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Uh oh… a serious poem?

Well, this is going to be challenging.

In a culture over-saturated with irony, it’s hard to say something serious and leave yourself vulnerable to criticism, judgment, or even simple interpretation. That’s why I’m at least a bit reluctant to post this poem, because although I did indeed write it ten years ago, it’s strikingly devoid of the irreverence typical of the rest of my work. Was my teacher somehow successful in motivating me to actually attempt a serious poem?

Fortunately, the fact that I wrote this poem ten years ago is akin to a famous actor posting a video of the commercial he did for a local insurance company in Kansas when he was 16, so let’s face it: I can’t be too sensitive about any feedback I receive from anyone. So without further ado, let’s see if I was able to muster any poetic talent after my first couple weeks of a creative writing class (note that my actual poem attempt appears at the bottom half of the page):

 

The top half is either a rough draft, or random notes... there's really no way to tell.

The top half is either a rough draft, or random notes… there’s really no way to tell. Either way, feel free to ignore it!

Transcript:
Darkness, stars, shattered dreams
Golden Idol among blindfolded denial
Cry of the Lifestream
Bloodshed of war
Fall of the epic hero
Hardcore
Body falling endlessly
Fallable, Falling, Failing
Hopeless destruction
Ultimate end
Hopeless failure
Goodbye to a friend.

A few things:

  • “Lifestream” is a Final Fantasy VII reference, and knowing me, I used “Hardcore” in the context of professional wrestling. So I guess I did go a LITTLE “inside” with this poem.
  • I feel like this poem would be awesome at a beat poetry open mic, probably because it doesn’t have an obnoxiously generic rhyming scheme.
  • Is this perhaps some kind of analogy for the life of a video game character?

You know what’s weird? I wanted to write some commentary on the poem, so I scrolled up to read it. And seeing it written on a blank white screen in sans serif, Italicized font… well, it made it un-readable to me. Am I totally crazy or what? But seriously, I feel like I can only read this in its original hand-written form, or I’m not able to really “get into it.”

Anyway, what do you think? Is this any “good” or is it just mindless high school drivel? I took the creative writing class to learn how to be more poetic (whatever that means), but I think that at the conclusion of the class, I never really learned whether I was any good at it or if I just got better at feeling like I knew what I was doing. Does that even make sense? Probably not. But I’m going with it anyway.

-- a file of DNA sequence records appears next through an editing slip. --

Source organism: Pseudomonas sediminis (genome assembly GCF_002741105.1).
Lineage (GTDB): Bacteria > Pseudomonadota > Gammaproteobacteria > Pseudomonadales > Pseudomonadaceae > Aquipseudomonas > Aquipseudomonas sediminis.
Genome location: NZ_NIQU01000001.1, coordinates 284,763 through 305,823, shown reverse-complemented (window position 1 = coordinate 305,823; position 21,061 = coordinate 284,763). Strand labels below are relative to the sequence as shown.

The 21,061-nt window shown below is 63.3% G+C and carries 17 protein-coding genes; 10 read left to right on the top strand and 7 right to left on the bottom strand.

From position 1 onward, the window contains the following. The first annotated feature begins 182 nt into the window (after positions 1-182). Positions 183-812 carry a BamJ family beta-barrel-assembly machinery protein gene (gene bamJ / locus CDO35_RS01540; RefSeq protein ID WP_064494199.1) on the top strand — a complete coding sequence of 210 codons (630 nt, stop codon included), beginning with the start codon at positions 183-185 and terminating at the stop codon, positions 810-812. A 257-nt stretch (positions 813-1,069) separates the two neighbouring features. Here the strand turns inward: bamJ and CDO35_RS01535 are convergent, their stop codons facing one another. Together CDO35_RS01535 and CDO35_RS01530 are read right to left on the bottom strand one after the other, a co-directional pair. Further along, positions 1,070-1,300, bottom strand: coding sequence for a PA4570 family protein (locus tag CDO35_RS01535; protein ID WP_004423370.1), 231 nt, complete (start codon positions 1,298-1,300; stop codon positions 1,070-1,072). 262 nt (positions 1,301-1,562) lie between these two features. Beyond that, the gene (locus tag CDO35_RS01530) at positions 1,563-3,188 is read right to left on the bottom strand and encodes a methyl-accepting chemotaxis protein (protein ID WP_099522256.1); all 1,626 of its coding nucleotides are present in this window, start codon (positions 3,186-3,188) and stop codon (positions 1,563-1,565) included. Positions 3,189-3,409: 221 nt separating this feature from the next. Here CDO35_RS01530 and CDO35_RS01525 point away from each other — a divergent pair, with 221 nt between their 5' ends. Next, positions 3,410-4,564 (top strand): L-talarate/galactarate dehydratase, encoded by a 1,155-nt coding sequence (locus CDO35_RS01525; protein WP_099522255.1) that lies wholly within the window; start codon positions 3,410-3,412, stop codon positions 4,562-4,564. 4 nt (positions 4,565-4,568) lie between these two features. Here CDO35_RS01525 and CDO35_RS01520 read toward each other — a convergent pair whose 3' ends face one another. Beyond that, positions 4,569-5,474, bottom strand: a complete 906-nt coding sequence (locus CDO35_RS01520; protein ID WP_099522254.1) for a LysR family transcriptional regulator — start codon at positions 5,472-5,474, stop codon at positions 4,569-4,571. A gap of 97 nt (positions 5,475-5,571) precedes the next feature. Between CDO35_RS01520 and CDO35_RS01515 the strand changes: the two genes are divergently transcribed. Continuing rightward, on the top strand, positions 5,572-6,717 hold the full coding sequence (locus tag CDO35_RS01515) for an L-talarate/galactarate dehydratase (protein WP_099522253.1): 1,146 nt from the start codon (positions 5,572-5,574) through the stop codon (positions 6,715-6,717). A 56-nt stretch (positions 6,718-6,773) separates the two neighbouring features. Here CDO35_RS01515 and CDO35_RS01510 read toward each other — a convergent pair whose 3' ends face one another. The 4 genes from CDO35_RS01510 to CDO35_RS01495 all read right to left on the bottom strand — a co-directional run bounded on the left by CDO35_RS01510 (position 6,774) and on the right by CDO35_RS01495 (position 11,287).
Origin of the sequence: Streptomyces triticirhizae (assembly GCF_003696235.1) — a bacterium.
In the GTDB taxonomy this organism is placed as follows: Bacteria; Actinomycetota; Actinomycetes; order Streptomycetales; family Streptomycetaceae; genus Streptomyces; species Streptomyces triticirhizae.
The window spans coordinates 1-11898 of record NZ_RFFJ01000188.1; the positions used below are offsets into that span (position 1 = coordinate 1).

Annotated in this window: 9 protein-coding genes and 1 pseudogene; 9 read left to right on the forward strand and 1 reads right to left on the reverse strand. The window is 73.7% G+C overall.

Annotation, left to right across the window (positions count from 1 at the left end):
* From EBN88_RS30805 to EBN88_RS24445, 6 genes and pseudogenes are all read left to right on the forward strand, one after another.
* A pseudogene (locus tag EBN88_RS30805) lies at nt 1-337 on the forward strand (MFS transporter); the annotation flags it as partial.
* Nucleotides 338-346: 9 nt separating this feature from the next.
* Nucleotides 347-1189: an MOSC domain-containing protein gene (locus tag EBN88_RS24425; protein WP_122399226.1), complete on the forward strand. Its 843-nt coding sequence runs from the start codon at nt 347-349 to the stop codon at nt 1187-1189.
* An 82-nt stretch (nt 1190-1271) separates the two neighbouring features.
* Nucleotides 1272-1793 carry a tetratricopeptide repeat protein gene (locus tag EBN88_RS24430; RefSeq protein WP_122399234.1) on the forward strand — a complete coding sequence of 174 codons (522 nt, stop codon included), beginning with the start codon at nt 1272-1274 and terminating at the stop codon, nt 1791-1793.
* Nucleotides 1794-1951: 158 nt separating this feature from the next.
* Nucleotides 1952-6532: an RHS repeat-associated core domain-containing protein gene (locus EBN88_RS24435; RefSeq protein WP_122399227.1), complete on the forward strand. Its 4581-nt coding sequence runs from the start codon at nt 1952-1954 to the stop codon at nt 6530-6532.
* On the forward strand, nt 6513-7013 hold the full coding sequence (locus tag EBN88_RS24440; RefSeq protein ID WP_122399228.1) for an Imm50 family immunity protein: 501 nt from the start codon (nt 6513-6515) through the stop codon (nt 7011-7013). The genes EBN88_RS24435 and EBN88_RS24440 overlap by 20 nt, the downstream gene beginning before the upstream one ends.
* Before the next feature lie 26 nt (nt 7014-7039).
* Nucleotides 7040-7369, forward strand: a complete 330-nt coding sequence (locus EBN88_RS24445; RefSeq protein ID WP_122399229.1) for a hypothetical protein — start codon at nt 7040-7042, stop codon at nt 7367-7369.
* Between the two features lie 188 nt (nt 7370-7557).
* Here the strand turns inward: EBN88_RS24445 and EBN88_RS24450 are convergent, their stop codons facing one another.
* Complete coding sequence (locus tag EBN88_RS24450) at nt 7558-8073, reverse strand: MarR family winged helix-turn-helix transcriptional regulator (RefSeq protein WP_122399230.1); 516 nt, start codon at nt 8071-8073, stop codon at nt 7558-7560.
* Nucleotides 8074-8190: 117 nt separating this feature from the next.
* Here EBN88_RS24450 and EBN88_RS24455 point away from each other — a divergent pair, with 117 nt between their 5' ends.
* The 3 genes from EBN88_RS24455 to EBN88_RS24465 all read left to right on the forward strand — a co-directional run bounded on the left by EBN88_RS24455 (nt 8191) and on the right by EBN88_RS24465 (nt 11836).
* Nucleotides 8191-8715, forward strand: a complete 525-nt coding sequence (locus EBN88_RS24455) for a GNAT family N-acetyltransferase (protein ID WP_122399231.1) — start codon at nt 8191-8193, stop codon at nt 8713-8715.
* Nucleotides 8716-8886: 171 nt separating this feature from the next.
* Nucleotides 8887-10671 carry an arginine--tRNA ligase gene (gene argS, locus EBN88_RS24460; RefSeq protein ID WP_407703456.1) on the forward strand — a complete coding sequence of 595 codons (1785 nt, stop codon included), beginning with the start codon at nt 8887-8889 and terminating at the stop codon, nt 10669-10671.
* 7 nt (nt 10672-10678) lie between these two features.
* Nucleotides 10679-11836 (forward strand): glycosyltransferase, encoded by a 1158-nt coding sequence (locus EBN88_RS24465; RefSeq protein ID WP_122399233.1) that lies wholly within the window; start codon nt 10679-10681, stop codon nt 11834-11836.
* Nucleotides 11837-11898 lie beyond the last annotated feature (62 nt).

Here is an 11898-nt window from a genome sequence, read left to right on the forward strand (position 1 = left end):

Clearly, I need to practice writing some more… good thing I’ve got this web site! Thanks for joining me for the ride. As always, I’d love to hear your thoughts, and please share my project with anyone you think may be interested. More posts to come soon!

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This post is part of Cody’s “10-Year Idea Reunion” series, in which Cody revisits his creative writing class assignments exactly 10 years after writing them. Learn more about Cody’s Idea Reunion and follow him on WordPress to follow along!

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About Cody Gough

Cody Gough is a producer and host at WGN Radio in Chicago. In addition to producing the Brian Noonan Show since 2008, Cody co-hosts both Brian's web-exclusive podcasts and his own lifestyle podcast, Game/Life Balance U.S. Cody also moonlights as a commercial actor, video game enthusiast, and professional social media manager for a global firm.

4 responses to “Uh oh… a serious poem?”

  1. cateberlin says :

    Not enough people seriously consider writing when they are in high school. It is a tough language with lots of words to learn. And then they want you to appreciate Shakespeare’s middle-aged man’s sarcasm. Who wants to try to tame wild mustangs (or tackle a grease pig–you pick the metaphor) when everything else that being 14-17 years old is going on. The course analysis is subjective, and the product requires the producer to expose feelings. So anyone venturing into writing becomes vulnerable. Not an attractive place for most, regardless of age. Then it gets worse. If you ask a high schooler who they think is smarter, the kid in honors chemistry or the kid in honors English, I’d wager the interviewee would have a bias towards science. Pile all those things on top of each other, and the selling point for me becomes not how good your poem is, but the fact that you did it with earnest. Eventually we all learn that the impassioned–from scientist to poet–keep advancing across the increasingly turbulent river the same way: one slippery stone at a time, never looking back for too long to criticize or analyze past footing. Everything has to do with the next move forward. Good poem,btw. Poetry is impossibly hard.

  2. cateberlin says :

    Sorry. Me again. To get to the next stone, but still engage in a retrospective, complicate matters by creating two characters: you and some person playing your 10 year ago self. No one can know what you are the same individual. It has to be written as two separate people. This technique pushes you into characterization elements while allowing you to work with material you know: you and your work. Your instinct to retrieve was correct. When it comes to execution, think of a literary device and imitate it. Sorry. This intrigued me.

    • Cody Gough says :

      I love the idea! I will think about how I could best implement that technique, and we’ll see where it goes. I love the feedback, thanks so much for the comments!

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